“Tax status of MPs and members of the House of Lords
(1)Subsection (2) applies if a person is for any part of a tax year—
(a)a member of the House of Commons, or
(b)a member of the House of Lords.
(2)The person is to be treated for the purposes of the taxes listed in subsection (3) as resident and domiciled in the United Kingdom for the whole of that tax year.”
The Guardian article goes on to say, “Somerset is managed via subsidiaries in the tax havens of the Cayman Islands and Singapore” and this quite possibly drove the tweets to link the zero tax on £103M profit to the Cayman Islands. We know it’s not totally true, but is there any truth in it?
Let’s consider what Somerset Capital Management, as a Group of entities, actually does. They are a fund management company, specialising in Emerging Markets. They hold, roughly, $7billion of assets in various companies based in “Emerging Markets”, so Brazil, Mexico, Russia, China, Indonesia etc etc. They don’t own these assets, these are known as “Assets Under Management” (AUM) and they belong to investors. So you might, as an individual with money to invest, have a vague notion that Emerging Markets may have some growth potential in the long term, but you might not know where to start in terms of finding companies to invest in. So you invest in a fund managed by an Emerging Markets specialist.
Somerset have a number of funds, this is one of their UK funds, and there is some information of what you can expect from the fund, “The Fund seeks to achieve capital appreciation and income growth by mainly investing in an actively managed portfolio of dividend-paying emerging market securities.”
Somerset Capital Management LLP is the investment manager of this fund and will take various fees, including an Investment Management fee, out of the fund. So, say, a £100M with a 1% management fee will have £1million deducted annually which will go to SCM LLP – if you do enough of this you get to £103million profit!
So why does the firm need overseas entities to do this? Why can’t everything be based in the UK? Well, the United States is the most lucrative investment market in the world, so selling to the US is clearly desirable. Unfortunately you can’t just sell your UK investment fund to US persons – it would need to be registered with the SEC. If you look at almost any Prospectus for a UK based fund of any kind and it will have a clause that says something similar to this:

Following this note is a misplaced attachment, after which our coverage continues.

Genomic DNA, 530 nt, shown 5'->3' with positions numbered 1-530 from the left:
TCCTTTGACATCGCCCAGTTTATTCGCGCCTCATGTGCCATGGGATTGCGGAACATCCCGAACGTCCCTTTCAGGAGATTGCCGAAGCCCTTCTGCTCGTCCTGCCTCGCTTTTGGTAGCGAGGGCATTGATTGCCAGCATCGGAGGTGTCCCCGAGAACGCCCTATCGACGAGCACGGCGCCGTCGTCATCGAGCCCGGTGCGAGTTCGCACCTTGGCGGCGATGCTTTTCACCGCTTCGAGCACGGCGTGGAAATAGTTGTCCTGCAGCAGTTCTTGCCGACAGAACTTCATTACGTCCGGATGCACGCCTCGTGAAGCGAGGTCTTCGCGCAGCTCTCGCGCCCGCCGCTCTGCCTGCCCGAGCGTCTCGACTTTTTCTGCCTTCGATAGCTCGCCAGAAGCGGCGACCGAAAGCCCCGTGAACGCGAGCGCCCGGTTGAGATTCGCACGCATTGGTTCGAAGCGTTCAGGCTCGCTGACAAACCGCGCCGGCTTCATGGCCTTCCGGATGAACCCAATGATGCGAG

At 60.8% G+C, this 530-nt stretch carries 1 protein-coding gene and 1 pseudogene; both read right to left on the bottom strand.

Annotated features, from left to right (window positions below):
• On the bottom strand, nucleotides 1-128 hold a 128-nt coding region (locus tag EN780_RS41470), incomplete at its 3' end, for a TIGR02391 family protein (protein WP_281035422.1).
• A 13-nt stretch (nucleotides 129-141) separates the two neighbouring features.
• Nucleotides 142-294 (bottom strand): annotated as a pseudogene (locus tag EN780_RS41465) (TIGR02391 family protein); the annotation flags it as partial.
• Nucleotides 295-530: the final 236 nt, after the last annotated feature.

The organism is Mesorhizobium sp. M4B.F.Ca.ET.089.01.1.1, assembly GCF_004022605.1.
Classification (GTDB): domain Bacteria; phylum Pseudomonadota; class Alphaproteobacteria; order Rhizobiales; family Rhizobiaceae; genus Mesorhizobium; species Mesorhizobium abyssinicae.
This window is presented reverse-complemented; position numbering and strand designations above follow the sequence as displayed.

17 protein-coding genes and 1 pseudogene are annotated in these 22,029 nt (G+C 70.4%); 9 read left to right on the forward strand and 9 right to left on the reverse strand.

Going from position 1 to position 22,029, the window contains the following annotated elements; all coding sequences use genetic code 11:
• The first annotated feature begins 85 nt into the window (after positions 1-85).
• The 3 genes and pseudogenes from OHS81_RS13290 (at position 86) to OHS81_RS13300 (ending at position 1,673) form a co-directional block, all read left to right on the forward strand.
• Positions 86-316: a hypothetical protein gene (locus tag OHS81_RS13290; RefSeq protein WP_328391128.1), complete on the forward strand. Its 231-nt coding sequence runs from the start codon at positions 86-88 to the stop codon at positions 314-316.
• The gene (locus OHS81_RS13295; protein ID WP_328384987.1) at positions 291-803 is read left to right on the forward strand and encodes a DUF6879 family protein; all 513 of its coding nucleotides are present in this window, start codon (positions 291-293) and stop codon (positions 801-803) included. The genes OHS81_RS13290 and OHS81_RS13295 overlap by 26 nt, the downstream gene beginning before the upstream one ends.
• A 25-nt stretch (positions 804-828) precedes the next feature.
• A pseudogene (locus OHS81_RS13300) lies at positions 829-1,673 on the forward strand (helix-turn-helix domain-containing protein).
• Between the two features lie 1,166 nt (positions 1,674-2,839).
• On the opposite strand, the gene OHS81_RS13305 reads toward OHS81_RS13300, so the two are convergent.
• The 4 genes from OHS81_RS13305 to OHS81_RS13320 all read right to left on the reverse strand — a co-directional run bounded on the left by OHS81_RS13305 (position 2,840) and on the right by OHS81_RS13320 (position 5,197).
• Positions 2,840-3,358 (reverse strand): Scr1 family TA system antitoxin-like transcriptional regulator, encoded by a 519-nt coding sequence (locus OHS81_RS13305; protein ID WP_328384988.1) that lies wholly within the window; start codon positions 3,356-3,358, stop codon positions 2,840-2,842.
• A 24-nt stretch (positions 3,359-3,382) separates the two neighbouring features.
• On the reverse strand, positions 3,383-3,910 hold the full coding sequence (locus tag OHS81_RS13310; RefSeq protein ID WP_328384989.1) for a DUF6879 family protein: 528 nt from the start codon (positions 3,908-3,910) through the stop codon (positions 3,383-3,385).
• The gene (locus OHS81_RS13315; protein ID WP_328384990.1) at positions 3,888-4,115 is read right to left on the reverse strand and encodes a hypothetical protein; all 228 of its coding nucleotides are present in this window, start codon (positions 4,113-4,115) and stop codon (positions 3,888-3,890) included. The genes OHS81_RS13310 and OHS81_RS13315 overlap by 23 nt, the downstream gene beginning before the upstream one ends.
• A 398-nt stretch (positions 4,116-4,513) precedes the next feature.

“The Shares have not been and will not be registered under the United States Securities Act of 1933, as amended. They may not be offered or sold in the United States of America, its territories and possessions, any state of the United States of America and the District of Columbia or offered or sold to US Persons. The Company has not been and will not be registered under the United States Investment Company Act of 1940, as amended. The ACD has not been registered under the United States Investment Advisers Act of 1940.”
Also, US PFIC pronounced “peefick” rules make it undesirable for US investors to invest in non-US funds – basically they mean any capital gains made by US investors in non-US funds will be taxed as income, but feel free to look them up separately.
So SCM LLP have a problem. They want to sell their funds to US investors who cannot buy them. So they need a fund structure which means US investors can buy them, they can still be managed from the UK, whilst being financially viable – so don’t incur any extra taxes and make it as inexpensive as possible from a regulatory standpoint. So this is the US structure.
We have the fund itself, Somerset Global Emerging Markets LLC based in Delaware, so is a US domestic fund. You will note its address is Meteora Partners in New York, who will probably help with SEC compliance so SCM LLP don’t need to know the complexities of SEC compliance as well as FCA! It also has a “managing member” in the Cayman Island. Ostensibly a “managing member” is responsible for the day to day management of the LLC, which the Cayman Islands don’t require to be licensed, and which is just outsourced to the UK where the fund is actually managed from.
Again, the management fees for the US based funds are again received in the UK where the funds are actually managed from.
Somerset has a couple of Irish funds which are used where an investor requires an EEA based fund following the UK’s exit from the EU.
So both problems are resolved.
Some people are still sceptical that a Cayman Islands/US fund structure, or even an Irish fund structure, doesn’t avoid UK tax. It is important to understand that, generally speaking, UK funds don’t pay UK tax. So moving the structure of the fund out of the UK doesn’t save any UK tax at all.
A UK fund will invest in various companies, from who it will receive dividends and may make capital gains – it will pay tax on neither. However, it will distribute those dividends to the investors, and investors may also make a capital gain from their investment in the funds – these *are* taxable. If the funds were also taxable the same dividends and gains would effectively be taxed twice.
It’s useful here to separate fund structures from Corporate structures. The firm makes the profits and is in the UK. The funds are based wherever they need to be based to attract investors. Wherever the fund is domiciled the LLP receives the fee which then becomes taxable in the hands of the LLP members.
So Jacob Rees-Mogg, along with the other LLP members, will pay tax on whatever share of income from the LLP is deemed to be his. The tweet, and the whole narrative, isn't really based on reality at all